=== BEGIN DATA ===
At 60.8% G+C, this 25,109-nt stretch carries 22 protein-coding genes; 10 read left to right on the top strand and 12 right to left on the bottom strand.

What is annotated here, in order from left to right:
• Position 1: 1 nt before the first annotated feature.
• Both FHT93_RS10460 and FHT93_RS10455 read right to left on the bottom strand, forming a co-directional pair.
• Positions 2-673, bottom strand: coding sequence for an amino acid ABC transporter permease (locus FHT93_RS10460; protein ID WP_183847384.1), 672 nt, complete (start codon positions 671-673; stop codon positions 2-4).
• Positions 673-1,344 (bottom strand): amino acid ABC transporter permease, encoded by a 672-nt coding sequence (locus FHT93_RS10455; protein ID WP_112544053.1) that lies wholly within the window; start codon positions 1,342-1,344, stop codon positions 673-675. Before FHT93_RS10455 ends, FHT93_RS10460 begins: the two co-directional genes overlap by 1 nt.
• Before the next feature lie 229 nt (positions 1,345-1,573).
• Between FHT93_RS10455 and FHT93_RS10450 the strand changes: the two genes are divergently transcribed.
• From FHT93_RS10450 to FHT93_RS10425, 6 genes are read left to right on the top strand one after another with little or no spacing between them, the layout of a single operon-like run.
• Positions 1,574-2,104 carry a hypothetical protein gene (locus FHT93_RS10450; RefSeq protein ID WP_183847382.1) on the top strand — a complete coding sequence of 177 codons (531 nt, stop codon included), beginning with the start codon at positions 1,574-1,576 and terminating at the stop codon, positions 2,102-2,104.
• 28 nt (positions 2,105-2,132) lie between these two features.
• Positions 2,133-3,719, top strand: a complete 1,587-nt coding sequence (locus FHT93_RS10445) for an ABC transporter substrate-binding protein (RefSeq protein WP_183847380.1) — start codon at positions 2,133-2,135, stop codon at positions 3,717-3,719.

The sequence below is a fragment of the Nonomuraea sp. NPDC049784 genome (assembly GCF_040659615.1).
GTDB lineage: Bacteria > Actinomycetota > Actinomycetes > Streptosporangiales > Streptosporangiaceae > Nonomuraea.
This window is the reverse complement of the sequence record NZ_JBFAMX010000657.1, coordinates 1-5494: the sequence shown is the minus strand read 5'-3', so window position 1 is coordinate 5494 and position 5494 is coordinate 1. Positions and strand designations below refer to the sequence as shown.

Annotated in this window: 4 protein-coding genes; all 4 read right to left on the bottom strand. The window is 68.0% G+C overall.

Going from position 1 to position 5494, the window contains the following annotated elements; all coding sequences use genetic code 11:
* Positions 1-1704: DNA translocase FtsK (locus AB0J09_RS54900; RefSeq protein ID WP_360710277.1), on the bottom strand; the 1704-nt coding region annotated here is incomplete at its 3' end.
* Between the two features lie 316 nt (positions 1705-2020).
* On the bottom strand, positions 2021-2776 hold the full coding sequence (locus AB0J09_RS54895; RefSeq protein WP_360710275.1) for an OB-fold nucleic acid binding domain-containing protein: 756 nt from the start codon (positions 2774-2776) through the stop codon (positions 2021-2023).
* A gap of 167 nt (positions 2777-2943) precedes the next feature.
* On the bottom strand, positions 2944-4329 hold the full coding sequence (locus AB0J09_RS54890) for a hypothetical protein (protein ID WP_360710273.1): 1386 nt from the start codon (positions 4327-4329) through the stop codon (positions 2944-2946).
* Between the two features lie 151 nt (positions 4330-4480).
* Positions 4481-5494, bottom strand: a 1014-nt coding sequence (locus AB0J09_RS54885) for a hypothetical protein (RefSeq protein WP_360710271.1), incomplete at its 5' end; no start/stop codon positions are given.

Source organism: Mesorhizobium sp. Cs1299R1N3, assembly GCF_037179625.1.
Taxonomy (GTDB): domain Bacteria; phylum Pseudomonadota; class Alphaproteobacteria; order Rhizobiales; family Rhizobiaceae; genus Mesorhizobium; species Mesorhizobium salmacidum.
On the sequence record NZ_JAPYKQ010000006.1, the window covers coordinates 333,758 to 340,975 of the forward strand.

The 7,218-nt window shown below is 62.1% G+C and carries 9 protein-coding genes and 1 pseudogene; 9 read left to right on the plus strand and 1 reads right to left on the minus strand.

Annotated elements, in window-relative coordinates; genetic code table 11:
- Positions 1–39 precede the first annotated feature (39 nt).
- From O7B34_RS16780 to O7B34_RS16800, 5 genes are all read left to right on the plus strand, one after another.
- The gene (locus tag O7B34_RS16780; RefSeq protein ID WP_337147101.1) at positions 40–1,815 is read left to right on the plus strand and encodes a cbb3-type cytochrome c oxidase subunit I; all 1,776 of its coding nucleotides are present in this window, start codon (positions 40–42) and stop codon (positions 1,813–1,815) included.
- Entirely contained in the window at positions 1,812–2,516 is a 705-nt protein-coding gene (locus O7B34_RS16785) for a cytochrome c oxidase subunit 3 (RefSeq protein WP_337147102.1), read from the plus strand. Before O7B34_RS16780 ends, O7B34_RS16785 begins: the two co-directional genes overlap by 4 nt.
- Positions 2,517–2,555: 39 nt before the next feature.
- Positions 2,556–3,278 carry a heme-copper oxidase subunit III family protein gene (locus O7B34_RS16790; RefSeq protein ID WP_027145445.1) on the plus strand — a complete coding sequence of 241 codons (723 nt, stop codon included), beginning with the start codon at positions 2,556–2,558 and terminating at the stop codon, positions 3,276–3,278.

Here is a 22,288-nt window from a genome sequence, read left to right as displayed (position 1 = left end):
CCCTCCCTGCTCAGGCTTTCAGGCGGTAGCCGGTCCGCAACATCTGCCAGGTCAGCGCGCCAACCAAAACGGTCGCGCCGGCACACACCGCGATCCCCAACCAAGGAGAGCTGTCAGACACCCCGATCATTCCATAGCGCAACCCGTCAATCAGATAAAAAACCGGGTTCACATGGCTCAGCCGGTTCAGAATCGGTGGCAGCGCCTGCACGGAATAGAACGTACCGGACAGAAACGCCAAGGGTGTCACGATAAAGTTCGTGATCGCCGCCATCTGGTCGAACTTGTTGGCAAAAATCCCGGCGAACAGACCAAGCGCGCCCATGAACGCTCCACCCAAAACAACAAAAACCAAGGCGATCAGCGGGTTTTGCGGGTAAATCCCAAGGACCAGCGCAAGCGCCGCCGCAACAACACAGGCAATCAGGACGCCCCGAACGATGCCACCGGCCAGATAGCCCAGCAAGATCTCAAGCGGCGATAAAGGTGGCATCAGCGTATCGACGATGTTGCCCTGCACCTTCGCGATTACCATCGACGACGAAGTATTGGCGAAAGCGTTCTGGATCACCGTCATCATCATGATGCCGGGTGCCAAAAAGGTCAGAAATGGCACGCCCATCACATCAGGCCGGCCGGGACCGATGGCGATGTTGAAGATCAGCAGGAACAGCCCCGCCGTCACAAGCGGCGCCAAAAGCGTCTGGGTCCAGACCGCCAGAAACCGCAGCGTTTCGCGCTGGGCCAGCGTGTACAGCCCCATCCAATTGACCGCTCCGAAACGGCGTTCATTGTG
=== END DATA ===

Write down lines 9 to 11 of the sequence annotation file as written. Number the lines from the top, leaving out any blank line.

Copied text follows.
• From FHT93_RS10450 to FHT93_RS10425, 6 genes are read left to right on the top strand one after another with little or no spacing between them, the layout of a single operon-like run.
• Positions 1,574-2,104 carry a hypothetical protein gene (locus FHT93_RS10450; RefSeq protein ID WP_183847382.1) on the top strand — a complete coding sequence of 177 codons (531 nt, stop codon included), beginning with the start codon at positions 1,574-1,576 and terminating at the stop codon, positions 2,102-2,104.
• 28 nt (positions 2,105-2,132) lie between these two features.